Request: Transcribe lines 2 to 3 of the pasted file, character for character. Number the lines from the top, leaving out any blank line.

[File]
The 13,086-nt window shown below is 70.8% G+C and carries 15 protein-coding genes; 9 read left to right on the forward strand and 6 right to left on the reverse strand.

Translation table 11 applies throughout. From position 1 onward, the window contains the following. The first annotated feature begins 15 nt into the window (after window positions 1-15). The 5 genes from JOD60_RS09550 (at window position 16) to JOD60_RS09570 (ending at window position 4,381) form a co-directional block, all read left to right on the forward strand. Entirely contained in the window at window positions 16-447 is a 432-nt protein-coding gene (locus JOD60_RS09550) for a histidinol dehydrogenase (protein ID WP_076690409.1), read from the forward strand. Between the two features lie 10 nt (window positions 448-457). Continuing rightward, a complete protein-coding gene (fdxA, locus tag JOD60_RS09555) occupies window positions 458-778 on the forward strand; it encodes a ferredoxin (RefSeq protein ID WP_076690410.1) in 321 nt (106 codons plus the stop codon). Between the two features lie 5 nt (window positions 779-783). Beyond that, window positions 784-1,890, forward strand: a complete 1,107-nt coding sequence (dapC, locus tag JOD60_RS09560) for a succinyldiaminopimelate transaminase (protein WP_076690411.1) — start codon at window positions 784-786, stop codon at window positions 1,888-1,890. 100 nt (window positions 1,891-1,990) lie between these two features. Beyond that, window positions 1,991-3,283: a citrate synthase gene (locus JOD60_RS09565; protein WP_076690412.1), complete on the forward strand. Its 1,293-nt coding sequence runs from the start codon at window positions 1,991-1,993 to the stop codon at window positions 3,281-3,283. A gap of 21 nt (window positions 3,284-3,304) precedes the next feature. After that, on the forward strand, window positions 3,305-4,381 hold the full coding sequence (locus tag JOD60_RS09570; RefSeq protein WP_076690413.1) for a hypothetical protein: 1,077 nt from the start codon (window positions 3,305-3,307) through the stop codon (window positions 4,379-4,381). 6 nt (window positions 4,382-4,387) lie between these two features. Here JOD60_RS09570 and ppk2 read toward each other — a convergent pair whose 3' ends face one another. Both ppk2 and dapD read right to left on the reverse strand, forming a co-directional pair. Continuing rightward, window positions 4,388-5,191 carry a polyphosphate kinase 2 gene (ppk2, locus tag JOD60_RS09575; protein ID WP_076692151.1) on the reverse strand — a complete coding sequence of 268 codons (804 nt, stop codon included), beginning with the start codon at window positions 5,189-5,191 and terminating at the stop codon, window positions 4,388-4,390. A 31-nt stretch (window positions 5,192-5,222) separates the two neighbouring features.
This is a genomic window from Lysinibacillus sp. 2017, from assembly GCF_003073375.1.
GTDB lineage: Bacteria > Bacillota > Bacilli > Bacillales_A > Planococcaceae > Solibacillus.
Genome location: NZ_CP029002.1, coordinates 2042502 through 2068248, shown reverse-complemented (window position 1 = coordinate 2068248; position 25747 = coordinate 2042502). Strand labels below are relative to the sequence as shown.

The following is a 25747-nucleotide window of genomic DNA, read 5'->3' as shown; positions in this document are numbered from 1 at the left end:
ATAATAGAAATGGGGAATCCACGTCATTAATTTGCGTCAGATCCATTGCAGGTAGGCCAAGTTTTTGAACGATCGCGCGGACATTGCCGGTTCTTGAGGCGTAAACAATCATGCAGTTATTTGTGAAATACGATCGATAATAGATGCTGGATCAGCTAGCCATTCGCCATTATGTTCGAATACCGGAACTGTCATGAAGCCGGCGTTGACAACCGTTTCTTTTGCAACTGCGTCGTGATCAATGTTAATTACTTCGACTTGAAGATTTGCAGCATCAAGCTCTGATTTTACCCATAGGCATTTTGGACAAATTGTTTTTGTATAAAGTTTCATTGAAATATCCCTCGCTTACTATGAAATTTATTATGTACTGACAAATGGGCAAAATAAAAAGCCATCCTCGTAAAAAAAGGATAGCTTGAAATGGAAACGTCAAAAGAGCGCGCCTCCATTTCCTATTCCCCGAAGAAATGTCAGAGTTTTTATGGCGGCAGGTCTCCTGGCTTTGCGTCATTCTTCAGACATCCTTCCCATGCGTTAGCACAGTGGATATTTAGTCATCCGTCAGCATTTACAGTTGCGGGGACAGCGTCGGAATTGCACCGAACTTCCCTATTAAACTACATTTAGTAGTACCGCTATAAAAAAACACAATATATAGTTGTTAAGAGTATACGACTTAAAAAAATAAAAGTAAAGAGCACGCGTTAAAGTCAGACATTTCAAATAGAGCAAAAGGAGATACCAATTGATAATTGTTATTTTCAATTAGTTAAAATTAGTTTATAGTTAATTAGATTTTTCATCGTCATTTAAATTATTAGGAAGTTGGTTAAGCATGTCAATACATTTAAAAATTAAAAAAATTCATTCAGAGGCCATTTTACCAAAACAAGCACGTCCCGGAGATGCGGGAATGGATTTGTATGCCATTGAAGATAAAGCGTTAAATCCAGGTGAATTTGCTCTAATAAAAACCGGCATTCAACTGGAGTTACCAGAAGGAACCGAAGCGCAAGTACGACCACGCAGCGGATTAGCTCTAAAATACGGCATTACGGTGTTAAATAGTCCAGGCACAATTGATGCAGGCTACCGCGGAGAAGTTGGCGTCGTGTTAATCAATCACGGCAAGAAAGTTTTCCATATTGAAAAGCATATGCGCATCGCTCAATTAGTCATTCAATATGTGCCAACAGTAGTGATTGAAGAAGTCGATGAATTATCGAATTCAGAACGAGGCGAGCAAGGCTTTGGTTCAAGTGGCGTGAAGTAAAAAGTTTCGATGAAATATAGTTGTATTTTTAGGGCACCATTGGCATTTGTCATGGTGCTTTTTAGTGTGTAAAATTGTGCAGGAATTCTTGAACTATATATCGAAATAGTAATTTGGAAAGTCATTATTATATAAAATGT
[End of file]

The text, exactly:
Translation table 11 applies throughout. From position 1 onward, the window contains the following. The first annotated feature begins 15 nt into the window (after window positions 1-15). The 5 genes from JOD60_RS09550 (at window position 16) to JOD60_RS09570 (ending at window position 4,381) form a co-directional block, all read left to right on the forward strand. Entirely contained in the window at window positions 16-447 is a 432-nt protein-coding gene (locus JOD60_RS09550) for a histidinol dehydrogenase (protein ID WP_076690409.1), read from the forward strand. Between the two features lie 10 nt (window positions 448-457). Continuing rightward, a complete protein-coding gene (fdxA, locus tag JOD60_RS09555) occupies window positions 458-778 on the forward strand; it encodes a ferredoxin (RefSeq protein ID WP_076690410.1) in 321 nt (106 codons plus the stop codon). Between the two features lie 5 nt (window positions 779-783). Beyond that, window positions 784-1,890, forward strand: a complete 1,107-nt coding sequence (dapC, locus tag JOD60_RS09560) for a succinyldiaminopimelate transaminase (protein WP_076690411.1) — start codon at window positions 784-786, stop codon at window positions 1,888-1,890. 100 nt (window positions 1,891-1,990) lie between these two features. Beyond that, window positions 1,991-3,283: a citrate synthase gene (locus JOD60_RS09565; protein WP_076690412.1), complete on the forward strand. Its 1,293-nt coding sequence runs from the start codon at window positions 1,991-1,993 to the stop codon at window positions 3,281-3,283. A gap of 21 nt (window positions 3,284-3,304) precedes the next feature. After that, on the forward strand, window positions 3,305-4,381 hold the full coding sequence (locus tag JOD60_RS09570; RefSeq protein WP_076690413.1) for a hypothetical protein: 1,077 nt from the start codon (window positions 3,305-3,307) through the stop codon (window positions 4,379-4,381). 6 nt (window positions 4,382-4,387) lie between these two features. Here JOD60_RS09570 and ppk2 read toward each other — a convergent pair whose 3' ends face one another. Both ppk2 and dapD read right to left on the reverse strand, forming a co-directional pair. Continuing rightward, window positions 4,388-5,191 carry a polyphosphate kinase 2 gene (ppk2, locus tag JOD60_RS09575; protein ID WP_076692151.1) on the reverse strand — a complete coding sequence of 268 codons (804 nt, stop codon included), beginning with the start codon at window positions 5,189-5,191 and terminating at the stop codon, window positions 4,388-4,390. A 31-nt stretch (window positions 5,192-5,222) separates the two neighbouring features.
This is a genomic window from Lysinibacillus sp. 2017, from assembly GCF_003073375.1.